- Canine karyotype
- Molecular Cytogenetics
- Array-CGH analysis of canine tumors
- Array-CGH analysis of canine tumors (under development)
- Gene Expression Analysis
- Canine Brain Tumor Research
- Integrated Genome Mapping
- Comparative and Wildlife Genomics
Dr. Matthew Breen’s research focuses on genomics, genome mapping and the comparative aspects of canine cancer. In addition his lab is using high throughput molecular cytogenetics for anchoring emerging genome assemblies and for evaluating the changes to genome structure that occur during speciation. The lab is also developing new molecular assays for diagnostic and prognostic use in veterinary medicine.
Dr. Breen is a Professor of Genomics in the Dept. of Molecular Biomedical Sciences at the NCSU College of Veterinary Medicine. He is also a member of the NCSU Center for Comparative Medicine and Translational Research (CCMTR), the NCSU Genetics Program in the College of Science, and the Cancer Genetics Program at the University of North Carolina's Lineberger Comprehensive Cancer Center. Dr. Breen was a charter member, and now serves on the Board of Directors, of the Canine Comparative Oncology and Genomics Consortium (CCOGC), a 501c3 not-for-profit organization established to promote the role of the dog in comparative biomedical research. He is also a charter member of the Sea Lion Cancer Consortium (SLiCC).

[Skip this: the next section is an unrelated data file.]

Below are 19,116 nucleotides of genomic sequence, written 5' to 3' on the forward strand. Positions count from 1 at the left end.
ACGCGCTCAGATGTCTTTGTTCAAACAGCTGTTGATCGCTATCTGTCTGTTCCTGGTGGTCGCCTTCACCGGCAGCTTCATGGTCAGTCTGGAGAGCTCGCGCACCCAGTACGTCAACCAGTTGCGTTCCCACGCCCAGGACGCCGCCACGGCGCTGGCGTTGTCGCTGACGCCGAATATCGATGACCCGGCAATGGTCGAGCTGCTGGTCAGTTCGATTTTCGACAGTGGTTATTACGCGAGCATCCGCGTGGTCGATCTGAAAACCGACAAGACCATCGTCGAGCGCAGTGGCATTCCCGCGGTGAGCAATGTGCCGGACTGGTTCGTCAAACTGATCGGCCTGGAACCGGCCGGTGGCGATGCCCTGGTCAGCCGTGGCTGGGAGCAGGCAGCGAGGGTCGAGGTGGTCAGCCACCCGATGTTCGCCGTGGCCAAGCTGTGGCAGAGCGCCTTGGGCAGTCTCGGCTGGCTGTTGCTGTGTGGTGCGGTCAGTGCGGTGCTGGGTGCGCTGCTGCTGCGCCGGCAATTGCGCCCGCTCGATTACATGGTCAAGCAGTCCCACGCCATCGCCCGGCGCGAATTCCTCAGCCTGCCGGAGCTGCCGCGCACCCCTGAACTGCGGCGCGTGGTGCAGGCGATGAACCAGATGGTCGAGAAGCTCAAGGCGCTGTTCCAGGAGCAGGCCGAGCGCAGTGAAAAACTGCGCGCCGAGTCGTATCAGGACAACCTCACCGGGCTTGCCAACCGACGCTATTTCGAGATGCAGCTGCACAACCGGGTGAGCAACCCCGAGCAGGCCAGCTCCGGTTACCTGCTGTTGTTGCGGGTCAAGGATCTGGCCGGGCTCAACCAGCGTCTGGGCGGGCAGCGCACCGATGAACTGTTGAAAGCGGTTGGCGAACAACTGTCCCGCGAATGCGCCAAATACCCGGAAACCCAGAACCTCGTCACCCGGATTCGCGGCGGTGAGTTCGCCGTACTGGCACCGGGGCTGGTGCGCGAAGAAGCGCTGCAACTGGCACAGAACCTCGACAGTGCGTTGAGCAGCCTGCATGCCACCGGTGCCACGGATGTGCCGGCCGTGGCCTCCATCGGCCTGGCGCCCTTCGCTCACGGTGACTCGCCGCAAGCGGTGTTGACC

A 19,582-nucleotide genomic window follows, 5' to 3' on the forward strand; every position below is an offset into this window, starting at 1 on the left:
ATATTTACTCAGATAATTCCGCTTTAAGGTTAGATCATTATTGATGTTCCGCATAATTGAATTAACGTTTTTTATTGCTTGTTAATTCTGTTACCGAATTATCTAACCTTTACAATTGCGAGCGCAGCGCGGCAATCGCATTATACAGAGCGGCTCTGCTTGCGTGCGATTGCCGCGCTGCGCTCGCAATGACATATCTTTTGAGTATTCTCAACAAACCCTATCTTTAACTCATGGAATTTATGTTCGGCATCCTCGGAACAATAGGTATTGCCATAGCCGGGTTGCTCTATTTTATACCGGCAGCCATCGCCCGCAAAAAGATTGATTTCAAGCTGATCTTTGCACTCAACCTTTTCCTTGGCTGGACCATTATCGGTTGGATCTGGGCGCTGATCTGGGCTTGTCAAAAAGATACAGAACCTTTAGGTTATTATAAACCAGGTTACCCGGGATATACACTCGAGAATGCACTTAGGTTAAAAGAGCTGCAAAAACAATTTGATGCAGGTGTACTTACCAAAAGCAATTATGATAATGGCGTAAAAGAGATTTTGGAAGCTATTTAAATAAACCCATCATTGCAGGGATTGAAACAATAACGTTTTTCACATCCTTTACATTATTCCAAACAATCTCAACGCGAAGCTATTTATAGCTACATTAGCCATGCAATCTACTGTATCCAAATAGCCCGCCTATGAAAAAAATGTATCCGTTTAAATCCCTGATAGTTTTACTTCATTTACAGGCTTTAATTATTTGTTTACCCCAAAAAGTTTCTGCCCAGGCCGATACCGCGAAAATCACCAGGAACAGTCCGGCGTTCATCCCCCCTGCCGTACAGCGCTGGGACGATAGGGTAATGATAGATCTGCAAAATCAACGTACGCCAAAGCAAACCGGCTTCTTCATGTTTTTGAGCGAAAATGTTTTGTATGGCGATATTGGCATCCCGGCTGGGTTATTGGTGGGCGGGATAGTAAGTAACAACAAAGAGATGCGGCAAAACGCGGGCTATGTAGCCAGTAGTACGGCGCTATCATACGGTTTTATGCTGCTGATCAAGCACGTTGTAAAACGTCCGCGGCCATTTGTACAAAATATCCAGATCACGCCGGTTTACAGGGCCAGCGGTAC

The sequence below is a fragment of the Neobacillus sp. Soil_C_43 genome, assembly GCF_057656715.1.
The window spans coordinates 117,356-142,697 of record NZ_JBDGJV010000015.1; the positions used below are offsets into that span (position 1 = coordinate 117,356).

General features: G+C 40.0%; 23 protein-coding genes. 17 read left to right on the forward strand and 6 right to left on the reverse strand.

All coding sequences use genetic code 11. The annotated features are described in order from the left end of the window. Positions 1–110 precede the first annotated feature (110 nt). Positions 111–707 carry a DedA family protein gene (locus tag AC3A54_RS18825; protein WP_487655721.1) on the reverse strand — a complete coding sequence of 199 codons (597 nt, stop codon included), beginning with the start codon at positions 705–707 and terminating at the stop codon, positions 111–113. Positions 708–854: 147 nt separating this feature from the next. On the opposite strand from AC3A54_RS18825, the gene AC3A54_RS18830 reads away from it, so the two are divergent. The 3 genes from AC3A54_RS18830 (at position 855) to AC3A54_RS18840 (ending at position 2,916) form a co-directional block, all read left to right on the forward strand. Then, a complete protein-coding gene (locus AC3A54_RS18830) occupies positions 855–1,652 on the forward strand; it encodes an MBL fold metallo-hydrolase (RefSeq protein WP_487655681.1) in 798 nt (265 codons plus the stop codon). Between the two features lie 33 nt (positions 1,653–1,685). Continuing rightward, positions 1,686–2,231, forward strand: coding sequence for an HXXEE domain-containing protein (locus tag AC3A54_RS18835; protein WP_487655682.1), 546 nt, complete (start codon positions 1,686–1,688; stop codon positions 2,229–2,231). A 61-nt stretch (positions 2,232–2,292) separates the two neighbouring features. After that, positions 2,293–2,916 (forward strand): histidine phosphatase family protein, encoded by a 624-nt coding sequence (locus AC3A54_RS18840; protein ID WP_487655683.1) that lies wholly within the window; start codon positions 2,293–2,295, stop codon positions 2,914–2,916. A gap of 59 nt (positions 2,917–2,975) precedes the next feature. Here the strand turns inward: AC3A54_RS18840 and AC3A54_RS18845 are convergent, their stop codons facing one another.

Dr. Breen has served on scientific review committees for organizations including the National Institutes of Health, AKC Canine Health Foundation and the Morris Animal Foundation and is a regular reviewer for numerous scientific journals. In 2007 Dr. Breen was awarded the Asa Mays Award for Excellence in Canine Health Research. In 2013 he was the recipient of an award from the NCSU Chancellor’s Innovation Fund to develop a new genetic test that will predict how long a dog diagnosed with lymphoma and treated with chemotherapy will maintain a good quality of life. Dr. Breen serves on the editorial board of several journals and is an Associate Editor of Chromosome Research.